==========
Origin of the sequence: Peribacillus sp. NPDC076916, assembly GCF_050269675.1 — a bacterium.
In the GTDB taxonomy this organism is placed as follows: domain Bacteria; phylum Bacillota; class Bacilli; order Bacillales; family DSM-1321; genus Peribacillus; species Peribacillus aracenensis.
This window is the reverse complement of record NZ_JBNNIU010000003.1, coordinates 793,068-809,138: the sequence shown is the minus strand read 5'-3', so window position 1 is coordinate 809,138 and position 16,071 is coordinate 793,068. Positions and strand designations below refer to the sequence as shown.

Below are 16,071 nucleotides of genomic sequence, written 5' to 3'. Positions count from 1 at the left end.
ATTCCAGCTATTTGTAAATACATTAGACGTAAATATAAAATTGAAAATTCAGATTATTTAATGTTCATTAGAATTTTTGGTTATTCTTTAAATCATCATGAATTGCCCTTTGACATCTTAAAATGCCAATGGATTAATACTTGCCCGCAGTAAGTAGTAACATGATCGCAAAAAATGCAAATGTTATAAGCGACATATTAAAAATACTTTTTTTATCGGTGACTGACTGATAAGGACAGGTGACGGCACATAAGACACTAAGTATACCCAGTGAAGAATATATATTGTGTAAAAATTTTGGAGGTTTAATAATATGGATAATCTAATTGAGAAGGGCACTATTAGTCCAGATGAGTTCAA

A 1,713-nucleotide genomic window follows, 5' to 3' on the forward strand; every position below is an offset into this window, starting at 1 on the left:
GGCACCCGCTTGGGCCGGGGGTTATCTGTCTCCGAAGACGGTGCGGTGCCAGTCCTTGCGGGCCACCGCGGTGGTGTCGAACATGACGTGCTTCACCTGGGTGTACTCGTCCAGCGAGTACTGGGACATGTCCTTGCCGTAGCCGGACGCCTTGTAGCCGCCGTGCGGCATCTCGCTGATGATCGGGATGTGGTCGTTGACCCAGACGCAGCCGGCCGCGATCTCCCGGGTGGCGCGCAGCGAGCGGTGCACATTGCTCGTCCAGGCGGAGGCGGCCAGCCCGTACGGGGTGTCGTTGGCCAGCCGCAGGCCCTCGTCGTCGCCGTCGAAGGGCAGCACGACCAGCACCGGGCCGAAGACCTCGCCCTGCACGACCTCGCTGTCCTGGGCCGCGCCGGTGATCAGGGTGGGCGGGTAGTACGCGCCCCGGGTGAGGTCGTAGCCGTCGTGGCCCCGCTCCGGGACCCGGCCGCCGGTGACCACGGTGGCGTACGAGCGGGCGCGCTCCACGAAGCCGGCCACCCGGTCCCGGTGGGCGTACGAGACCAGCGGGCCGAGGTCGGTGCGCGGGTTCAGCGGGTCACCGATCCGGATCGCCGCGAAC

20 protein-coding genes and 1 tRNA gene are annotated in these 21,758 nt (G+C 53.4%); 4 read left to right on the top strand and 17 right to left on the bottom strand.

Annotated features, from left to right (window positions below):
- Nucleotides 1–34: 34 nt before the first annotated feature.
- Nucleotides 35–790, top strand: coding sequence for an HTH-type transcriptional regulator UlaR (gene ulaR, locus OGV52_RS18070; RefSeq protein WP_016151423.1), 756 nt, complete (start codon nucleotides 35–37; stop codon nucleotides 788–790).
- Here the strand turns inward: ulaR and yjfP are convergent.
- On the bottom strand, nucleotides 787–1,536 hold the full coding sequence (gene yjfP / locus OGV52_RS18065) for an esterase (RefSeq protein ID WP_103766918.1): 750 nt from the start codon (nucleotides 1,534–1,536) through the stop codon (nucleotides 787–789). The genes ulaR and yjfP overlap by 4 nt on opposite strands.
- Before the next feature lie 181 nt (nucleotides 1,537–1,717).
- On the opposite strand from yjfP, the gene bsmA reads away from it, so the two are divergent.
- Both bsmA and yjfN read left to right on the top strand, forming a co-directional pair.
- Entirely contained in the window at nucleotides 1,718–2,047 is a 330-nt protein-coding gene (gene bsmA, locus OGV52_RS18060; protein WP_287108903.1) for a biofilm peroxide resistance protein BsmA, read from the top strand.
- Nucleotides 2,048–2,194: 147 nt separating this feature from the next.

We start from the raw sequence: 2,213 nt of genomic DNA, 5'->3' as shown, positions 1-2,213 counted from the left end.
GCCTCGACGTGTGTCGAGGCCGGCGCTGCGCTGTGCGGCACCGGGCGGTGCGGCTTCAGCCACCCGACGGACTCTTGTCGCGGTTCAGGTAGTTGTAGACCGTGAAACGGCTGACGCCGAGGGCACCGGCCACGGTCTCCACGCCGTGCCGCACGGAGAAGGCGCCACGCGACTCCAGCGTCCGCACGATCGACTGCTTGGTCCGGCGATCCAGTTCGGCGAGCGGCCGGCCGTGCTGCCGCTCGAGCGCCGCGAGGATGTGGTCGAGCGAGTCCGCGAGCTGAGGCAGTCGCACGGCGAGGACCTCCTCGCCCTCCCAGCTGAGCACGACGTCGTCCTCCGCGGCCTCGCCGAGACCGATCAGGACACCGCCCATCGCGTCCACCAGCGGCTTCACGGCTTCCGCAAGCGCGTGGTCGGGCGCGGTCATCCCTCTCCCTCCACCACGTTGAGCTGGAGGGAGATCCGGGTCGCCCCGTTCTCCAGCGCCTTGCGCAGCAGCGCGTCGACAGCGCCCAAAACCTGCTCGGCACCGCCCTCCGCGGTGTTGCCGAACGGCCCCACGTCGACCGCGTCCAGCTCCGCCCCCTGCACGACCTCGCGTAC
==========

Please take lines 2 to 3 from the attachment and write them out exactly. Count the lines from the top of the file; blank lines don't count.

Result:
In the GTDB taxonomy this organism is placed as follows: domain Bacteria; phylum Bacillota; class Bacilli; order Bacillales; family DSM-1321; genus Peribacillus; species Peribacillus aracenensis.
This window is the reverse complement of record NZ_JBNNIU010000003.1, coordinates 793,068-809,138: the sequence shown is the minus strand read 5'-3', so window position 1 is coordinate 809,138 and position 16,071 is coordinate 793,068. Positions and strand designations below refer to the sequence as shown.